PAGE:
Seeing is believing, and when neighbouring farmers visit Theogene Ntakarutimana’s cassava farm in central Burundi, on what is increasingly arid terrain, they are often speechless.

“Everyone who visits my farm and sees the way I am farming and producing cassava, they get excited,” said Ntakarutimana, who started growing cassava using methods enhanced with nuclear science and related techniques in 2016. “I used to have a low yield, about 11 tonnes per hectare, but thanks to the enhanced practices, production has increased to 30, sometimes 33 tonnes. Other farmers are asking about the methods I have applied, and everyone is willing to learn.”

Cassava, a starchy root vegetable, is the third largest source of carbohydrates worldwide, after rice and maize and a major cash crop for many farmers in Africa. The continent produces around 55% of the world’s output, followed by Asia with around 34%. However, in many parts of Asia and Africa, harsh conditions, including drought and water scarcity, and declining soil fertility, are affecting traditional cassava farms and threatening food security.

In 2016, the IAEA, in cooperation with the Food and Agriculture Organization of the United Nations (FAO), partnered with research institutes and farmer associations to boost cassava production by developing improved soil nutrient and water management practices using nuclear-derived techniques. The new practices developed through the project have led to an up to three-fold increase in cassava yields.

Nuclear applications to guide best practices

In the first phase of the project, researchers in Burundi, Central African Republic and Laos were trained to use nitrogen-15 (15N), a stable isotope of nitrogen, to measure plant uptake of added nitrogen fertilizer and to track the amount of nitrogen absorbed. Nitrogen is one of the primary nutrients that plants need for optimal growth, and the amount of nitrogen found in soil will depend on soil fertility and quality. Nitrogen, in combination with potassium and phosphorous, is used as a fertilizer to enhance cassava growth.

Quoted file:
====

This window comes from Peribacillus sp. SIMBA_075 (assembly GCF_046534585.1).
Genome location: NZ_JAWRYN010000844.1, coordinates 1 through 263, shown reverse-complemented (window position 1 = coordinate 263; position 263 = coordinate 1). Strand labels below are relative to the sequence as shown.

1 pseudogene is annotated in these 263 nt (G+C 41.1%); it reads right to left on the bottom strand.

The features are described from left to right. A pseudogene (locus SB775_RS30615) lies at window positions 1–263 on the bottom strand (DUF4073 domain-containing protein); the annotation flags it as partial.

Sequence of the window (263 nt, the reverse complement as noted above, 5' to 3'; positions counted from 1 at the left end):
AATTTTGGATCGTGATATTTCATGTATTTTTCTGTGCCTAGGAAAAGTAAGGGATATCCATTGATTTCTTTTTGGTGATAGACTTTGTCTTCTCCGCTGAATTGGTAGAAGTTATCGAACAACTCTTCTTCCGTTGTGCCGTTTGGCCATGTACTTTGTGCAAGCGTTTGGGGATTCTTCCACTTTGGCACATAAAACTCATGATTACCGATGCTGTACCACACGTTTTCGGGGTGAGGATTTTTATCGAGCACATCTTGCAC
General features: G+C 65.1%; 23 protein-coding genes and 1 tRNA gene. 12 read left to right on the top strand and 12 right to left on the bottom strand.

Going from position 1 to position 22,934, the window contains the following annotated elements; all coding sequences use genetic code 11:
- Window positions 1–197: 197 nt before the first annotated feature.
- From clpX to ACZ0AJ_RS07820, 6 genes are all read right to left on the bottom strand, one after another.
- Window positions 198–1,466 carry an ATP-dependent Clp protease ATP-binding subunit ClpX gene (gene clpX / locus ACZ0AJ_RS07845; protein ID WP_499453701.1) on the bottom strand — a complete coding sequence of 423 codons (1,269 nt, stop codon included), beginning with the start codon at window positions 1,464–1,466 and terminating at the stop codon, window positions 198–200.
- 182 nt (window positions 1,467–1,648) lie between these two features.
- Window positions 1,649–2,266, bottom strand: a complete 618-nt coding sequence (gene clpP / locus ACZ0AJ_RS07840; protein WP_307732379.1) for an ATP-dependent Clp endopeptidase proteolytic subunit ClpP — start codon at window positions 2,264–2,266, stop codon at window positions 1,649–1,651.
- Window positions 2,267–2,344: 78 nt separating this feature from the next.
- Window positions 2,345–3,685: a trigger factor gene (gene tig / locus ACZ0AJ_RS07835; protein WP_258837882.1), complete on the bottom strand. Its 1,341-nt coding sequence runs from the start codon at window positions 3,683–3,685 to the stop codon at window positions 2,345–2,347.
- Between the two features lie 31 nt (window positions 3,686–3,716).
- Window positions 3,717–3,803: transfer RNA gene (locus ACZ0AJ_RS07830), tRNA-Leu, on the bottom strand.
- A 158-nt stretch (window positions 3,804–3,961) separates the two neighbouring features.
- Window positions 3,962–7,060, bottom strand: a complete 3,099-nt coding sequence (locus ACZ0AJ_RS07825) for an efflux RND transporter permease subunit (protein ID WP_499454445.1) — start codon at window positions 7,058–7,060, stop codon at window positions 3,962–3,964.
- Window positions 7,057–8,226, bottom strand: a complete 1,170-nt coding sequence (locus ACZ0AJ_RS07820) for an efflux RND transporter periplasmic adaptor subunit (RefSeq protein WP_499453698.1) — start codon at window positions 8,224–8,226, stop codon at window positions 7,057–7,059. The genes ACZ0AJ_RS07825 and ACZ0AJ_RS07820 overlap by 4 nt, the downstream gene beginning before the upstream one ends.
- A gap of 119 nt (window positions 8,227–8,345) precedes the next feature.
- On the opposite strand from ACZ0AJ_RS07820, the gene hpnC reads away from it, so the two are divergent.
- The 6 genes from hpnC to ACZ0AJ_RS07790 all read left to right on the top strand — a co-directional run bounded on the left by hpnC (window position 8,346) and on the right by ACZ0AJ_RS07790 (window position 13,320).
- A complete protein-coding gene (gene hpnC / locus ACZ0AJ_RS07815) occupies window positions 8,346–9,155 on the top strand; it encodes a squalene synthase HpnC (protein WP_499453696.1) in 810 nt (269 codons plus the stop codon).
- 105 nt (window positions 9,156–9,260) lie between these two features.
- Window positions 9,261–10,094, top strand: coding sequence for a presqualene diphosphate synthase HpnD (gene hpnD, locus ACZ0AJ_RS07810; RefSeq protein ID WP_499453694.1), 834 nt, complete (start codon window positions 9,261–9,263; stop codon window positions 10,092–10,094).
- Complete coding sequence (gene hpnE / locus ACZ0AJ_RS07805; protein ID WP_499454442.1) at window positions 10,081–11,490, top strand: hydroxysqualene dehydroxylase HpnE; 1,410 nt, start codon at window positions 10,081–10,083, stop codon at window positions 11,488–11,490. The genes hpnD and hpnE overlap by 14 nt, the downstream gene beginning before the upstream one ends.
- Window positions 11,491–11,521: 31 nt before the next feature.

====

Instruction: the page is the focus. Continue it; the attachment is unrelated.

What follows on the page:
“Nitrogen is part of all life — the air we breathe, the water we drink, the food we eat,” said Mohammad Zaman, a soil scientist in the Joint FAO/IAEA Division of Nuclear Techniques in Food and Agriculture. “Using nitrogen-15 does not solve the problem, but it gives you the ability to know how to better manage nitrogen.”

By quantifying the amount of nitrogen plants acquire, local researchers determined the precise amount of fertilizer farmers should use and at which stage of the plant life cycle and how to incorporate locally available manure as an added nutrient. They also used isotopic techniques to determine how much water cassava needs to thrive to minimize water waste, and learned about integrated pest management, timely harvesting and how to incorporate other conventional farming techniques, such as building up soil fertility, to further boost yields.